Having revolutionized entertainment, video games are now about to upend corporate learning. From their start in arcade parlors in the 1970s, video games have grown into a multibillion dollar industry that has surpassed Hollywood movies in revenues. Moreover, in the past 10 years, they have moved out of entertainment and into development and learning. The military was among the first to harness these “mindless toys” for serious purposes. Faced with a recruiting crisis in the late 1990s, the U.S. Army was forced to rethink its methods for attracting, developing and retaining a new generation of soldiers. It took the radical step of meeting the next generation in their world. The military has used interactive multimedia technology — a natural outgrowth of war games and strategic planning — to create advanced immersive virtual environments such as America’s Army, a recruiting game to test troops in limitless real-world scenarios.
Today, the video game generation has fully entered the workforce, but only a few corporations have embraced games and other interactive media and collaborative technologies to win the engagement of this new generation of workers. However, unrelenting pressures to improve productivity and performance, combined with this fundamentally different technology and the new mix of skills and attitudes of this next generation of workers, portends powerful shifts in how businesses will be managed and run.
The next generation of workers enters the workplace with capabilities tailor-made for global teams, collaboration and making a difference, but is also saddled with some well-known weaknesses in communication and basic business skills. Planting them in traditional classroom settings or requiring them to click on the “next” button of “interactive” e-learning will be neither cost nor time effective, let alone inspiring. UPS found that it took three times longer to train new hires under the age of 25 in the basics of its business using traditional learning tools. This generation is wired differently, and training approaches, tools and techniques must be adapted to how they learn.
How Video Games Support Learning
Video games have a place in the corporate learning landscape, but like any other tool, they must be used properly. When developed with sound pedagogical design, they create an immersive, engaging experience that can develop skills and new behaviors. And they are particularly attractive to next-generation workers.
Yet, some corporations have been reluctant to take even baby steps into this new world of learning tools. Despite their considerable promise, misperceptions about the cost and complexity of implementation, along with knee-jerk resistance to innovation, have impeded their adoption. Yet, the cost and complexity of video game development has reduced dramatically in just a few years. An immersive 3-D learning application that took years and millions of dollars to develop not long ago can be built today in just 90 to 120 days for a few hundred thousand dollars. Less cutting-edge but still effective 2-D games can be built even more quickly and cheaply.
The pedagogy of video games was first broadly explored by James Paul Gee, professor of literacy studies at Arizona State University. What caught his interest was how effective games seemed to be as a teaching tool, even though they were not created for that purpose. There was no academic body of knowledge about learning guiding their design.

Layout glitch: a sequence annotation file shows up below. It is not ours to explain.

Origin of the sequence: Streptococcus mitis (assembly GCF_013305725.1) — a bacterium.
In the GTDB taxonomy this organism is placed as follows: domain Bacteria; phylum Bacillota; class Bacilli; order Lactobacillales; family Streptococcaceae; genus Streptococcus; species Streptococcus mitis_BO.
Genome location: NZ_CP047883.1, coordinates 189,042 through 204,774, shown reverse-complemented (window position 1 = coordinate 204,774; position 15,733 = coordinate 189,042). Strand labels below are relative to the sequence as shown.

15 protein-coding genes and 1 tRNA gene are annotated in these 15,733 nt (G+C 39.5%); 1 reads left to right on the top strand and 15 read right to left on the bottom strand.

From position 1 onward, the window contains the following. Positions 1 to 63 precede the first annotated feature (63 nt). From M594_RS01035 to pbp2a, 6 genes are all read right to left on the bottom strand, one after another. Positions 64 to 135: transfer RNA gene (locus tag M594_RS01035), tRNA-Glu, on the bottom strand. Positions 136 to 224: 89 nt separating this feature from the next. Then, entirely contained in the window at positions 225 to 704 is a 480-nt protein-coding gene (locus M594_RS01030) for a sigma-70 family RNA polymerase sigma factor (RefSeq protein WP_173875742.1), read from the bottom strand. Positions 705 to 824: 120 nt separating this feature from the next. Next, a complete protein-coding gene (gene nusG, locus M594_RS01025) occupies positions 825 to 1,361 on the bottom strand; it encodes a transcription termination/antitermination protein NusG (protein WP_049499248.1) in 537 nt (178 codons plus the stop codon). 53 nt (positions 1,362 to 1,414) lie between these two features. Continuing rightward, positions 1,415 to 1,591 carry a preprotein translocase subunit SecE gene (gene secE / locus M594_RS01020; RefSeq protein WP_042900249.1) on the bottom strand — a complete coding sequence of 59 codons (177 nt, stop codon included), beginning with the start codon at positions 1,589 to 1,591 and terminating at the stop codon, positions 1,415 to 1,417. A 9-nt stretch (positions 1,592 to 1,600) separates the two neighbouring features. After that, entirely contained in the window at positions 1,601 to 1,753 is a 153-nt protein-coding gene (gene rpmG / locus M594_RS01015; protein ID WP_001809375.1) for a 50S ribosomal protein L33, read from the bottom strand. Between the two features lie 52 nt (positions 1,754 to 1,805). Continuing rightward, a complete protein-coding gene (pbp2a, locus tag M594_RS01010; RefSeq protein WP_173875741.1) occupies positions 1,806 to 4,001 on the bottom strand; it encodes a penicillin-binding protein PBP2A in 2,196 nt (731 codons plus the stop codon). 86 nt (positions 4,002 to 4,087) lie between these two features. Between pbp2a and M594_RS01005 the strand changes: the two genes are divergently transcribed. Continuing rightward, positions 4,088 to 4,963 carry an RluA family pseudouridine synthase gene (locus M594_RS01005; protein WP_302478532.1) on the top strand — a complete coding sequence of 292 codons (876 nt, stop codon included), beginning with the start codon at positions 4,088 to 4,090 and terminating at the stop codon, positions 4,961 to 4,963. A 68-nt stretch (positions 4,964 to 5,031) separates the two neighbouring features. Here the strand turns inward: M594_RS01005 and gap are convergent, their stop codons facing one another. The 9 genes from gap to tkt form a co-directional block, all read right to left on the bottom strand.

Multiple Genres, Multiple Business Applications
There are many different video game genres, and most have direct application in business. While single genres can be used, the best pedagogical solutions to a particular business issue often involve combining more than one.
Almost every video game falls into one or more of the following categories:
1. Multiplayer games. There are two
major categories of multiplayer games
— both with tremendous potential for corporate learning.
• Massively multiplayer online (MMO): Growing exponentially since 2005, MMOs depend on 3-D immersive graphics and a significant number of other people to collaborate with and compete against online. MMOs fit well in the peer and collaborative aspects of learning. While still in their infancy, business MMO programs’ technology and complexity have advanced considerably, and cost-effective business applications are projected to begin emerging by late 2008. This is on the leading edge of game applications for business.
• Virtual worlds: Generically used to define any computer-generated graphic environment, including all games, virtual worlds are MMOs that are designed with numerous objectives, tasks and behaviors that can be — but don’t have to be — achieved. Second Life is a prime example: It has evolved mainly as a place to explore alternate lifestyles, but it is trying hard to find a relevant business application. Second Life is a good way to get a glimpse of the future of the Internet — Web 3.0, if you will — although its processing and graphics power and bandwidth requirements are still relatively prohibitive for most corporations. Still, pioneering companies such as IBM are exploring virtual-world applications in areas such as recruiting, onboarding, internal and external meeting and mentoring.
2. Role-playing games (RPGs). A very popular genre with all age groups, RPGs let players take on new roles, such as being an OSHA inspector in safety compliance or a store clerk handling a difficult customer. RPGs are a natural extension of role-play workshops, but with global accessibility and an immersive environment that fits the role-play and promotes behavior change.
3. Strategy games. There are two main categories of strategy games: